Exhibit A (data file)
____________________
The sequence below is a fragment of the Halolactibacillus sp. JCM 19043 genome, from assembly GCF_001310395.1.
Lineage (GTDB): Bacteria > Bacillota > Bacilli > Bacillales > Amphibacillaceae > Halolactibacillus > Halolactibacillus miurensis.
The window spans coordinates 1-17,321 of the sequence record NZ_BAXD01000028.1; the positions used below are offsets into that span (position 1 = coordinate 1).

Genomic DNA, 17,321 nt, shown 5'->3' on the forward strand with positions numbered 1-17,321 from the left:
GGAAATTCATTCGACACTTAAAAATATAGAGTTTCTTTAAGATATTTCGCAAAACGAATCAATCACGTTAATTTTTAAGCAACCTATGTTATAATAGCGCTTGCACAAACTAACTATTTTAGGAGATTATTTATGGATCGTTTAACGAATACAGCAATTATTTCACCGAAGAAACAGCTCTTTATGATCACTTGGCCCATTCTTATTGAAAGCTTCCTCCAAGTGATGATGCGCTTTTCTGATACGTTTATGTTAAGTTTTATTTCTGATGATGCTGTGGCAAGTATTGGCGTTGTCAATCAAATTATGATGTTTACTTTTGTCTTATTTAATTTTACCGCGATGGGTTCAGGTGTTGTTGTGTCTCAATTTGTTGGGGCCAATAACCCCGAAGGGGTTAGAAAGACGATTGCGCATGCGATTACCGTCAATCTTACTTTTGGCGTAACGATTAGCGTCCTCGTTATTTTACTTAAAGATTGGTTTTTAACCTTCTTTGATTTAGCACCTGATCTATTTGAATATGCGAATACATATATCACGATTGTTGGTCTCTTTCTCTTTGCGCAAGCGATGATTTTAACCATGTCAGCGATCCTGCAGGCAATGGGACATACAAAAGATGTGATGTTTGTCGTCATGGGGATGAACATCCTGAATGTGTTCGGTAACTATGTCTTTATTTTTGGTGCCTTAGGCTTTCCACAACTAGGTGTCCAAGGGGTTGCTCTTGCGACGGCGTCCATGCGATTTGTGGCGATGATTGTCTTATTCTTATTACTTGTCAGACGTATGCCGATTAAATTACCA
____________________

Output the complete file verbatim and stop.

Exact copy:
The sequence below is a fragment of the Halolactibacillus sp. JCM 19043 genome, from assembly GCF_001310395.1.
Lineage (GTDB): Bacteria > Bacillota > Bacilli > Bacillales > Amphibacillaceae > Halolactibacillus > Halolactibacillus miurensis.
The window spans coordinates 1-17,321 of the sequence record NZ_BAXD01000028.1; the positions used below are offsets into that span (position 1 = coordinate 1).

Genomic DNA, 17,321 nt, shown 5'->3' on the forward strand with positions numbered 1-17,321 from the left:
GGAAATTCATTCGACACTTAAAAATATAGAGTTTCTTTAAGATATTTCGCAAAACGAATCAATCACGTTAATTTTTAAGCAACCTATGTTATAATAGCGCTTGCACAAACTAACTATTTTAGGAGATTATTTATGGATCGTTTAACGAATACAGCAATTATTTCACCGAAGAAACAGCTCTTTATGATCACTTGGCCCATTCTTATTGAAAGCTTCCTCCAAGTGATGATGCGCTTTTCTGATACGTTTATGTTAAGTTTTATTTCTGATGATGCTGTGGCAAGTATTGGCGTTGTCAATCAAATTATGATGTTTACTTTTGTCTTATTTAATTTTACCGCGATGGGTTCAGGTGTTGTTGTGTCTCAATTTGTTGGGGCCAATAACCCCGAAGGGGTTAGAAAGACGATTGCGCATGCGATTACCGTCAATCTTACTTTTGGCGTAACGATTAGCGTCCTCGTTATTTTACTTAAAGATTGGTTTTTAACCTTCTTTGATTTAGCACCTGATCTATTTGAATATGCGAATACATATATCACGATTGTTGGTCTCTTTCTCTTTGCGCAAGCGATGATTTTAACCATGTCAGCGATCCTGCAGGCAATGGGACATACAAAAGATGTGATGTTTGTCGTCATGGGGATGAACATCCTGAATGTGTTCGGTAACTATGTCTTTATTTTTGGTGCCTTAGGCTTTCCACAACTAGGTGTCCAAGGGGTTGCTCTTGCGACGGCGTCCATGCGATTTGTGGCGATGATTGTCTTATTCTTATTACTTGTCAGACGTATGCCGATTAAATTACCA